However, Christensen has since responded to questions from The Jewish Independent regarding the rally, saying that he did “disavow the comments” by McMurtrie and would not participate in events with him in future.

“Mr McMurtie's views are wrong and have nothing to do with opposition to pandemic policy, which is why people were there,” said Christensen. “I did not hear [McMurtrie’s] statement while I was at the event and if I did, I would've said something.”

He also said he did not believe his presence legitimised McMurtrie’s comments.

The Jewish Independent reports during the past 12 months have highlighted, on several occasions, of the associations between extremist anti-Semites and the anti-vaccine movement in Australia. Last week’s incident demonstrates a further blurring of the lines separating conservative politicians, anti-vaccine activists and antisemitic bigots.

Initially, the associations between these factions occurred primarily online. This year, it has become physical and moved to the doorstep of Australian democracy.

John Larter, Liberal Democrat candidate (wearing paramedic hat), Graham Hood (in white, front). Behind them, George Christensen with the red tie, Senator Gerard Rennick (Lib) next to him.
John Larter, Liberal Democrat candidate (wearing paramedic hat), Graham Hood (in white, front). Behind them, George Christensen with the red tie, Senator Gerard Rennick (Lib) next to him.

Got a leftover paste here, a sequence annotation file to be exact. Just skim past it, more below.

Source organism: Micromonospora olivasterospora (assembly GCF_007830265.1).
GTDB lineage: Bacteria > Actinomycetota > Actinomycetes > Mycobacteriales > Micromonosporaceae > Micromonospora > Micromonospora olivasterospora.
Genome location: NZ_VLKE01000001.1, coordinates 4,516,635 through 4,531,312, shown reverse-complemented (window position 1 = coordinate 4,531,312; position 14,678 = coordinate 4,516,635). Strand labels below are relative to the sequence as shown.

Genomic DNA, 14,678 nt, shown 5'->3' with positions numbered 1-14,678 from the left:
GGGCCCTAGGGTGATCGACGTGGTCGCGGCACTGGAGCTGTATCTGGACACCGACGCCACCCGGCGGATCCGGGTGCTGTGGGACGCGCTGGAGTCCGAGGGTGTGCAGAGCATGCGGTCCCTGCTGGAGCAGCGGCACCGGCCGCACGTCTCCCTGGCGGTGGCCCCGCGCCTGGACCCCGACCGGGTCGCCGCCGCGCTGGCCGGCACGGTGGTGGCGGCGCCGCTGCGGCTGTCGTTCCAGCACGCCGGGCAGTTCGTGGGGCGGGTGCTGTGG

Last week’s event also highlights the breadth of tacit support these movement received from Australian politicians. Right-wing politics in Australia is dominated by the Coalition, One Nation and the UAP. All were represented at this event.

It is the first time a contemporary Australian federal parliamentarian so openly shared the stage with a brazen antisemite, and it follows a pattern of indifference towards antisemitism by Kelly and Christensen.

Meanwhile, several UAP figures are actively endorsing material from neo-Nazi groups. In recent weeks, candidates from the UAP have reposted content from National Socialist Network’s Blair Cottrell and the anti-democratic AustraliaOne Party.

These alarming incidents have motivated some UAP federal election candidates to come out in defence of their leader and his party. Linda Daniel, UAP candidate for the outer Sydney seat of Mitchell, stated on April 1:

“We have candidates who come from Semitic backgrounds and we are a UNITED Australia party, so we naturally oppose antisemitism.”

ACT Senate Candidate Sean Conway directly addressed the McMurtrie incident on Twitter on April 1: “In a crowd there are many, and many opinions. If you let the crowd be encouraged by fascists you lose them. Craig is there to bring them away from that darkness … calling out poor behaviour before you win a crowd is an instant loss.”

The Jewish Independent approached Craig Kelly and Malcolm Roberts for comment about these latest revelations but they did not respond by the time of publication.

Photo: the UAP rally in Canberra on Tuesday, March 29

The Jewish Independent acknowledges Aboriginal and Torres Strait Islander peoples as the Traditional Owners and Custodians of Country throughout Australia. We pay our respects to Elders past and present, and strive to honour their rich history of storytelling in our work and mission.

Enter site